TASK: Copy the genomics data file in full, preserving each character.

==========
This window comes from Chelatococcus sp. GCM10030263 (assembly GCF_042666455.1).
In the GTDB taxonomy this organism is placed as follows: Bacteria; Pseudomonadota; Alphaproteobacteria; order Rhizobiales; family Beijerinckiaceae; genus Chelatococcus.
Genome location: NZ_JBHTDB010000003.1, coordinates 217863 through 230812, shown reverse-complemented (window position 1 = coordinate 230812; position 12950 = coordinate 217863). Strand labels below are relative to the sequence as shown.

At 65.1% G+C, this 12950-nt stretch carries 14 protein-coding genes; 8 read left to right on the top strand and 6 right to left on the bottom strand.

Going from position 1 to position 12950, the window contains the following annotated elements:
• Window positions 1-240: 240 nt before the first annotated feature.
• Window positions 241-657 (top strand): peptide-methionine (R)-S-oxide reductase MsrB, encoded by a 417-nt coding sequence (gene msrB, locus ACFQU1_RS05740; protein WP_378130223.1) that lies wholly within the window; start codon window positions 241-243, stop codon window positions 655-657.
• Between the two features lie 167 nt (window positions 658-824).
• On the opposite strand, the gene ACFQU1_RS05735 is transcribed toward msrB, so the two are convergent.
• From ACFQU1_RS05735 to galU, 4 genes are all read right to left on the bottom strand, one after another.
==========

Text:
This window comes from Chelatococcus sp. GCM10030263 (assembly GCF_042666455.1).
In the GTDB taxonomy this organism is placed as follows: Bacteria; Pseudomonadota; Alphaproteobacteria; order Rhizobiales; family Beijerinckiaceae; genus Chelatococcus.
Genome location: NZ_JBHTDB010000003.1, coordinates 217863 through 230812, shown reverse-complemented (window position 1 = coordinate 230812; position 12950 = coordinate 217863). Strand labels below are relative to the sequence as shown.

At 65.1% G+C, this 12950-nt stretch carries 14 protein-coding genes; 8 read left to right on the top strand and 6 right to left on the bottom strand.

Going from position 1 to position 12950, the window contains the following annotated elements:
• Window positions 1-240: 240 nt before the first annotated feature.
• Window positions 241-657 (top strand): peptide-methionine (R)-S-oxide reductase MsrB, encoded by a 417-nt coding sequence (gene msrB, locus ACFQU1_RS05740; protein WP_378130223.1) that lies wholly within the window; start codon window positions 241-243, stop codon window positions 655-657.
• Between the two features lie 167 nt (window positions 658-824).
• On the opposite strand, the gene ACFQU1_RS05735 is transcribed toward msrB, so the two are convergent.
• From ACFQU1_RS05735 to galU, 4 genes are all read right to left on the bottom strand, one after another.